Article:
Privacy has become more important to consumers in recent years, with the rise of social networks that hold a scary amount of personal data and smartphones that give advertisers access to personal info unheard of pre-iPhone.
hasn't been immune from criticism - quite the opposite. Path, a social networking app, was found to be accessing contact information from the iOS address book (so they could then alert users when their friends joined) without users' permissions. People were appalled that Apple left such a gaping hole in iOS and Congress demanded more was done for user privacy.
According to PCWorld.com, Apple has now changed their system in iOS 6 and users will be asked in advance if an app tries to use sensitive information - think UAC in Microsoft Windows. UAC isn't liked by many - it does improve data security but it does so at a cost of bombarding the user. You want to install an app? UAC asks "Are you sure?" After a while users start to just accept them regardless, which will negate any benefit the system initially offered.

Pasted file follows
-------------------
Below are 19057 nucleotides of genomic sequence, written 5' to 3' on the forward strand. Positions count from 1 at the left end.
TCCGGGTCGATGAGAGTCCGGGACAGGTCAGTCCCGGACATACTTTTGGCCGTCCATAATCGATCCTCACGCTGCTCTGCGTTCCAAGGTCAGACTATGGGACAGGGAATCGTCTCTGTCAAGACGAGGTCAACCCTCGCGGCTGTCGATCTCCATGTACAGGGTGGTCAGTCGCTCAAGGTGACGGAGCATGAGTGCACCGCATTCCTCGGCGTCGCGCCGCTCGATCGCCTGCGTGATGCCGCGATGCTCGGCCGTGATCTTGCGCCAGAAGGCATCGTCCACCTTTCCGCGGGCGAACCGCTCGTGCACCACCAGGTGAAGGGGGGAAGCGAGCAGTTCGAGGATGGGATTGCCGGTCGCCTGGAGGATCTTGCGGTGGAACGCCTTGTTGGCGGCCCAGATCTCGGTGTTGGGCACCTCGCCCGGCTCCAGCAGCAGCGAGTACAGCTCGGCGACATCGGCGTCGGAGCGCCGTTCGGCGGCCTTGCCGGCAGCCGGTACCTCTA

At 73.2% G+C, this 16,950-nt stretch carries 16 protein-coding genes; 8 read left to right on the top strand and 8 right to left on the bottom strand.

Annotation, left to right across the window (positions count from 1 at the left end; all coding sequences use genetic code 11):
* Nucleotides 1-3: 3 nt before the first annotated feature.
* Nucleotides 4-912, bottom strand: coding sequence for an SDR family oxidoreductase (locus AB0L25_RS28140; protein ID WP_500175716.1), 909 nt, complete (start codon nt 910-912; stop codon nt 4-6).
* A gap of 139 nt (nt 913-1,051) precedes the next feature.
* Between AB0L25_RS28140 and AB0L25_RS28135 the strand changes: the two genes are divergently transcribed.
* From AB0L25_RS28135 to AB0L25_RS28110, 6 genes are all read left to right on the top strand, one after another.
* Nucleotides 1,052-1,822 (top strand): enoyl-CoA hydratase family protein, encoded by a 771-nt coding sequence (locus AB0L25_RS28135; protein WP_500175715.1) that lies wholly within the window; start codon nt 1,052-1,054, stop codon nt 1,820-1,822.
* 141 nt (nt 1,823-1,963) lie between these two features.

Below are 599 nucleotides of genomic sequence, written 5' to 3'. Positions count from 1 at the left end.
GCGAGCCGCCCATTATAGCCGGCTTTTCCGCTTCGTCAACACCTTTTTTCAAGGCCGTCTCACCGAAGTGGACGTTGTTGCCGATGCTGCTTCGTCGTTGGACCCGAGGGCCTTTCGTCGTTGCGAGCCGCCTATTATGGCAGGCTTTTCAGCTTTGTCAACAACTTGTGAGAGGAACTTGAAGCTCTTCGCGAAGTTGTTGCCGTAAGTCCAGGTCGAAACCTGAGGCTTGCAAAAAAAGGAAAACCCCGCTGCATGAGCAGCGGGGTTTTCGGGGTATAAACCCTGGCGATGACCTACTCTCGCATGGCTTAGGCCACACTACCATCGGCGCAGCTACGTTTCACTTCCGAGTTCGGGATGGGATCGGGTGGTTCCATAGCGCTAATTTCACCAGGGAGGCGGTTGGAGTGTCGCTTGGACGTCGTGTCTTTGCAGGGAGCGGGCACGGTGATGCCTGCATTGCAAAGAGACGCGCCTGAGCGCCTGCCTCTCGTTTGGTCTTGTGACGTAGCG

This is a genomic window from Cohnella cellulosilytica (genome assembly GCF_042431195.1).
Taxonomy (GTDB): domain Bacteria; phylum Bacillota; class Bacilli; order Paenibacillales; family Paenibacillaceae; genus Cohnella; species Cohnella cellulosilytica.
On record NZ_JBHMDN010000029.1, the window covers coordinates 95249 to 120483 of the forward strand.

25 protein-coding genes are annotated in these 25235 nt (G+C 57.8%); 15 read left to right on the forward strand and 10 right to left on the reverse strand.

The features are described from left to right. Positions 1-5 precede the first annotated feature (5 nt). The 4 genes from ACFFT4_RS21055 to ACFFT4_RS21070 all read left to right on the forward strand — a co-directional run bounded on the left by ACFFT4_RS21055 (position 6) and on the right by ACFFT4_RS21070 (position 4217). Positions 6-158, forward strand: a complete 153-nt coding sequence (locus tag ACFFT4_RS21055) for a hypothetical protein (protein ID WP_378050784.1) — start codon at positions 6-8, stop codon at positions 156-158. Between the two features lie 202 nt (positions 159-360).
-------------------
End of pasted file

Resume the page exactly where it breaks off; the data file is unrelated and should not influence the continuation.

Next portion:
Now Apple knows this - if the company wanted to genuinely help, it could limit app developers access to certain parts of the operating system. Instead, by making users jump through hoops, Apple is just legally doing what is required, not what is expected by the user.